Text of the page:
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Category: Building Relationships

Teaching Behaviors to Avoid
lecture hall
creating a climate for learning
Revisiting Teacher Authenticity
Student Resistance
When a Student Disagrees with the Grade
Advice for Students at the Start of the Academic Year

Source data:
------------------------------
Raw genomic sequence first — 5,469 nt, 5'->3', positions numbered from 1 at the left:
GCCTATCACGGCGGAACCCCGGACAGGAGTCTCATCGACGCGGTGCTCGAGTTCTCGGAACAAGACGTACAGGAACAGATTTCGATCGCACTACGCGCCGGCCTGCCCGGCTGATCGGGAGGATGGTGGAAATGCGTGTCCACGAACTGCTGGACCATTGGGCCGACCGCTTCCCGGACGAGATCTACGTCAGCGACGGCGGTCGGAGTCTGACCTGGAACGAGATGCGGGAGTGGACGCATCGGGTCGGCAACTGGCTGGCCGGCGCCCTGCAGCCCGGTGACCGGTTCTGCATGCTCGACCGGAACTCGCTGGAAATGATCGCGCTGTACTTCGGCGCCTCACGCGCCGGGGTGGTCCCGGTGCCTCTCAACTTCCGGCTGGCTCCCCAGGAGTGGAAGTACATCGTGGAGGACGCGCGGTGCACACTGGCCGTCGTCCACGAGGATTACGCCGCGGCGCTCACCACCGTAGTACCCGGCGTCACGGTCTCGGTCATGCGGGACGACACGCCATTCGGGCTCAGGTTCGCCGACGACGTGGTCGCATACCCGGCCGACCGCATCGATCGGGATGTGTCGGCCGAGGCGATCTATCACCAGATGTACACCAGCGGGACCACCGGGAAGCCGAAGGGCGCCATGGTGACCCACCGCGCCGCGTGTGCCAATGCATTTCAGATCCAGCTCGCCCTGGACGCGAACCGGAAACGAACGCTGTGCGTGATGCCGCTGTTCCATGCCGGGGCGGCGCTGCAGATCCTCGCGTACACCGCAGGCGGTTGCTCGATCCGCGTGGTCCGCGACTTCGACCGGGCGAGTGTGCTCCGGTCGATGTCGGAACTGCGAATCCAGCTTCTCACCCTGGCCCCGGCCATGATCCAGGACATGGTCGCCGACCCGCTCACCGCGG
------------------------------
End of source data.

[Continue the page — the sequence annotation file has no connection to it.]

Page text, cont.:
It makes more sense to focus on those teaching behaviors that help students learn, and that's where the emphasis has been for many years. The characteristics, features, aspects, dimensions, and behaviors of excellent teachers have been identified and explored since research on teaching in higher education first started. They are well known and widely touted in the literature, during workshops, and at conferences. But as the research team below notes, “This approach begs an obvious but until now overlooked question: Are there qualities and behaviors that teachers should avoid?” (p. 331). That's an easy question for most teachers to answer. Yes, there are behaviors to avoid. We know because we've seen or experienced how certain behaviors get in the way of student learning. But what we haven't had up until now is a list that clearly spells out poor teaching behaviors. And the list developed by this research team is notable in that what's on the list was put there by students—143 of them. They were asked to identify three descriptors of the qualities or traits that described bad teachers. From 319 different responses and additional student input on those responses, the researchers created a list of 15 qualities of ineffective teachers. Table 1 in the article contains all 15. The top five were in order: being disrespectful, unfair assessments of learning, unrealistic expectations for student learning, lack of knowledge of course content, and poor communication skills. Even more useful than this first phase of the research was the second phase, during which students received the list of qualities and traits and were asked to identify specific behaviors that illustrate each quality. So for each of the 15 qualities in Table 1 (p. 332), a sample of behavior is also listed. For example, poor teachers don't provide feedback; sample behaviors include not going over graded exams, not returning or very slowly returning graded work, not updating information on blackboard or canvas, and not encouraging students to improve. Poor teaching needs to be considered with several important caveats in mind. First, no teacher (or very, very few) are poor across all 15 of these categories. Yes, there are some very poor teachers who fall near the end of the continuum, just as there are some outstanding teachers at the other end. But the numbers at either end are small. For all teachers, the goal is the same: moving from wherever they are toward the excellent end of that continuum. Second, the quality of teaching varies from day to day, course to course, year to year. In other words, teachers aren't consistently good or bad; some place in between. Some days are better than others, as are some courses and some years. Most (but not all) teachers improve with age. We learn from experience, but instructional growth and development is not usually a straightforward, linear process. Finally, who wants to be a poor teacher? Who wants to be thought of by students as one? Who wants to be thought of by colleagues that way? And who wants to be confronted with the fact that they may be a poor teacher? For that reason, it's easy to look at a list like this and quickly absolve oneself of any sort of guilt. “Why, of course, I don't teach irrelevant content.” “I do care about my students.” “If I'm inflexible, I have good reasons for being that way.” That's why the list of behaviors identified in this research is so valuable. The tendencies are described as concrete, specific things teachers do that students give as reasons they are less ineffective. One of the examples of inflexibility is maintaining the class schedule no matter what . . . no matter whether students are overwhelmed with content, confused about and misunderstanding key points, or anxious and upset with the pace of the class. The inflexible teacher motors on. She has to. The content must be covered. It's not the teacher's problem if the students aren't learning it. Perhaps, but that's not how students interpret what's happening. The list of behaviors associated with ineffective instruction can be a mirror held up to what any teacher does. It pays to take a look in the mirror. No teacher is going to see perfection. We all have our good and bad days. The list is a reminder that some things teachers do make learning harder. Knowing and facing what's on the list is part of what makes teachers good. Reference: Busler, J., Kirk, C., Keeley, J., & Buskist, W. (2017). What constitutes poor teaching? A preliminary inquiry into the misbehaviors of not-so-good instructors. Teaching of Psychology, 44(4), 330–334.